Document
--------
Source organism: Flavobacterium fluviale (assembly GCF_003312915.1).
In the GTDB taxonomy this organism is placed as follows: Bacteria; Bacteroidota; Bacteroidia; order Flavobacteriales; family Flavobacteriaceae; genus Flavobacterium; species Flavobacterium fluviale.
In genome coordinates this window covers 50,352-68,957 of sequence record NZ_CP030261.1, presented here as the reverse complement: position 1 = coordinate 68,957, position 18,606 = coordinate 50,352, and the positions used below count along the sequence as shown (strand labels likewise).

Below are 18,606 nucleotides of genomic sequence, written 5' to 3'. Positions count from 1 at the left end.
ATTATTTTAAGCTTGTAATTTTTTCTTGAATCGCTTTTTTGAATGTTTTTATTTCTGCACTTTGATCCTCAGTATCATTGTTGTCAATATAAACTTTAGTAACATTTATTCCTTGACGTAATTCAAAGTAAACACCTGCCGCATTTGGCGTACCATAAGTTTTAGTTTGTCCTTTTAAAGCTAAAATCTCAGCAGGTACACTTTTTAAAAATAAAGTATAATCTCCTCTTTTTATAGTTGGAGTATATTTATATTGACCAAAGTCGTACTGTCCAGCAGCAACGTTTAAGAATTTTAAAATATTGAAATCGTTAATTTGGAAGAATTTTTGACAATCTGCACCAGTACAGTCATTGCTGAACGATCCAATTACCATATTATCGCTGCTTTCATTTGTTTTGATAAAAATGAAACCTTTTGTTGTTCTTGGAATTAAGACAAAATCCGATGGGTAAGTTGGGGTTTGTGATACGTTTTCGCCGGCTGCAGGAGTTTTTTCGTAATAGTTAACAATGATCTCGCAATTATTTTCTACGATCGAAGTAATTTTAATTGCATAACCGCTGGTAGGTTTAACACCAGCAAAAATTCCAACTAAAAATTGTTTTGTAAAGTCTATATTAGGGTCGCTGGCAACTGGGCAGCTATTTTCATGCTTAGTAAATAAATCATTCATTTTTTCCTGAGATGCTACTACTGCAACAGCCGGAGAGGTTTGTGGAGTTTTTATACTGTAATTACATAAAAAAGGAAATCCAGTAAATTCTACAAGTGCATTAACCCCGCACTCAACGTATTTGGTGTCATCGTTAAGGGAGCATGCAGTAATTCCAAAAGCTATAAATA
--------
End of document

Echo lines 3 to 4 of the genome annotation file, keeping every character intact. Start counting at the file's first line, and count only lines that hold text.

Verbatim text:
In genome coordinates this window covers 50,352-68,957 of sequence record NZ_CP030261.1, presented here as the reverse complement: position 1 = coordinate 68,957, position 18,606 = coordinate 50,352, and the positions used below count along the sequence as shown (strand labels likewise).

Below are 18,606 nucleotides of genomic sequence, written 5' to 3'. Positions count from 1 at the left end.